We are inviting businesses, organizations, and people passionate about mental health to support this new research project. We are looking to create change in the workplace and promote a supportive policy environment that prioritizes mental wellness. To learn more or get involved, contact Sara Beyer, Senior Policy Analyst with the OCC, at firstname.lastname@example.org.
Outside of this OCC initiative, we have numerous resources in our community for people and businesses to work with to address our mental health challenges. People who are getting the support they need will be happier, more reliable, and more efficient. It’s better for our communities and families while helping local businesses thrive.
When you think about starting a business, you likely consider many of the same factors as every other business owner; What are your goals, where should you locate, what will you offer, who will you hire? Most importantly though, you will think, how will I fund this?
It’s a question every business owner asks when planning their business. Many entrepreneurs don’t think twice about applying for grants, loans, and other sources of business funding to get started. For those who identify as LGBTQ2+ or BIPOC, however, things aren’t quite so clear. There is a problem in our business world that is systematically creating barriers for business owners that are visual minorities or openly queer; funding is just one of these barriers.
According to a study done by the Canadian Gay and Lesbian Chamber of Commerce and Deloitte, 20% of the members of the LGBTQ2+ community face business scaling challenges with financing as one of the top items on their list of barriers. In the same survey, 62% of respondents stated that they would not disclose their LGBTQ2+ identity in official materials or to stakeholders.
For those who are BIPOC, there is even less opportunity to hide your identity and therefore even more barriers to business. Another study conducted by The Canadian Black Chamber of Commerce found that 35% of respondents never take advantage of funding programs presented, with eligibility (36%), lack of time/resources (16%), and less than 10 staff members (14%) listed as the main reasons they never apply.
Combined, the LGBTQ2+ and BIPOC communities account for roughly 25% of the Canadian population. Together, they are huge contributors to our economic, social, and cultural societies. Preventing LGBTQ2+ and BIPOC businesses from opening or operating at their full potential impacts the community as a whole. These individuals offer so many talents, perspectives, and experiences that are not shared or experienced due to business barriers. When these groups suffer, we all do.
In order to address systemic discrimination, there are many things that need to occur. Two main objectives could be:
What can small business owners do?
June is Pride Month and National Indigenous History Month in Canada. Now is the perfect time to unite with members of the LGBTQ2+ or BIPOC groups and declare yourself an active ally. We encourage you to take the next few weeks to learn, grow, and install a plan in your business to become more inclusive.
The Peterborough and the Kawarthas Chamber of Commerce held its annual Business Summit last month. Organizations of all shapes and sizes came together to discuss ways they can grow and prosper in the future. Businesses in the community seem to be all facing one common problem: staffing. Businesses are finding it nearly impossible to attract and retain employees.
There may be an untapped resource that businesses may have overlooked: the New Canadians Centre (NCC).
Andy Cragg, Executive Director of the NCC, was a panelist at the Summit’s discussion on workforce. Cragg pointed out that many new residents come to Canada willing and able to join the workforce.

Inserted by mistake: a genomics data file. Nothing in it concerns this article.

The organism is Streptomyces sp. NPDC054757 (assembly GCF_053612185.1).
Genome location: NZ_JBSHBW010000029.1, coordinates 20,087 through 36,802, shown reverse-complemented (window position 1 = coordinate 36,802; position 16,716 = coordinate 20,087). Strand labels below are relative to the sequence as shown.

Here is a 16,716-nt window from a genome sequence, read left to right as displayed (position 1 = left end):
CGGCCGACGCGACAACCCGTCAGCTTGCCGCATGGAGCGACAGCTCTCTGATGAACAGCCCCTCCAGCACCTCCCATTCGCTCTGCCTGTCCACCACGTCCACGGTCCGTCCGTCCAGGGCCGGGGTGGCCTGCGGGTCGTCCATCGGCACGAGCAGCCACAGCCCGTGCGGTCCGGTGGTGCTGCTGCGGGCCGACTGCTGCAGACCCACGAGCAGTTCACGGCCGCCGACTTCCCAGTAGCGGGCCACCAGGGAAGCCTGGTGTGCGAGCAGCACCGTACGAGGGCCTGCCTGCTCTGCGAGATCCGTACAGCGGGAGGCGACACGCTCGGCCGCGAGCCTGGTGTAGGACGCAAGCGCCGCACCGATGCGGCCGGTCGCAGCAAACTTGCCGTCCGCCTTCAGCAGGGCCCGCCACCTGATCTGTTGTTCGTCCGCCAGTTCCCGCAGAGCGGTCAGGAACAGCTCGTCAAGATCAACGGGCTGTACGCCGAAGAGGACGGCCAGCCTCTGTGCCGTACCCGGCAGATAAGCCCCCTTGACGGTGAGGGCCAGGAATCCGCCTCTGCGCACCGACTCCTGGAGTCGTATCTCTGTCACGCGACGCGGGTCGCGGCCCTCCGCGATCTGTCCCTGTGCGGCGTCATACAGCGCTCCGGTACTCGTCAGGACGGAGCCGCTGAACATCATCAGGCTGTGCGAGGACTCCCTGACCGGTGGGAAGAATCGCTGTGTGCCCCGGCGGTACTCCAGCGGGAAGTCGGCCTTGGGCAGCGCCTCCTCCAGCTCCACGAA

On top of providing newcomers assistance to settle and integrate locally, the New Canadian Centre also offers employment support. This includes providing information about the local work environment, information on the accreditation and credential evaluation process, and a connection to other support programs and services.
“We have approximately 15 adult clients and 15 youth clients, but this number is always fluctuating as new people arrive in our community. Even if someone is not necessarily actively looking, if a good opportunity for them arises, our counselors will still reach out to them; for newcomers especially, it can take some time to make the connections in Canada to secure work that is in line with their previous training and experience,” stated Michelle Nguyen Peterborough Immigration Partnership (PIP) Officer of the New Canadians Centre.
Information on Labour and Immigration Statistics:
· Employers and governments are increasingly relying on immigrants to fill labour shortages as more Canadians are reaching retirement age
· Peterborough faces labour shortages in the healthcare industry, skilled trades, and business and finance sectors
· Over 1.3 million new immigrants were admitted to Canada from 2016 to 2021, more than the last five-year period
· Immigrants aged 25 to 54 account for 36.3% of all core-aged employment in accommodation and food services; 37.8% in transportation and warehousing, 34.1% in professional, scientific and technical services, and 20.1% in construction
· The Workforce Development Board predicts that, between 2019 and 2026, 22.5% of all new workers are expected to come from immigration
Nguyen also stated the NCC helps newcomers navigate the process on training into the industries in Canada. Nguyen also stated that the NCC helps newcomers navigate the process of acquiring the training needed to work in specific industries in Canada.
“We can help clients pursue recertification or attain new certification through programs we run (CPR/First Aid, Smart Serve, Heights Training). In addition, we've been working to address language barriers for essential/ministry-mandated training with a local health & safety training provider (HRS Group Inc.). Fleming Employment has run promising programs like Pathways to Prosperity but language level is an issue for some newcomers to participate successfully.
More generally, we conduct language assessments and refer people, when relevant, to language courses, depending on clients' needs,” Nguyen explained.
As well, the Federal Government has introduced the Economic Mobilities Pathway Pilot program. This program would match, “skilled refugees and other displaced people” with businesses to fill “in-demand jobs in Canada”. More information on this program can be found at this link.
If you are interested in learning more about the programs offered by the New Canadians Centre, check out their website nccpeterborough.ca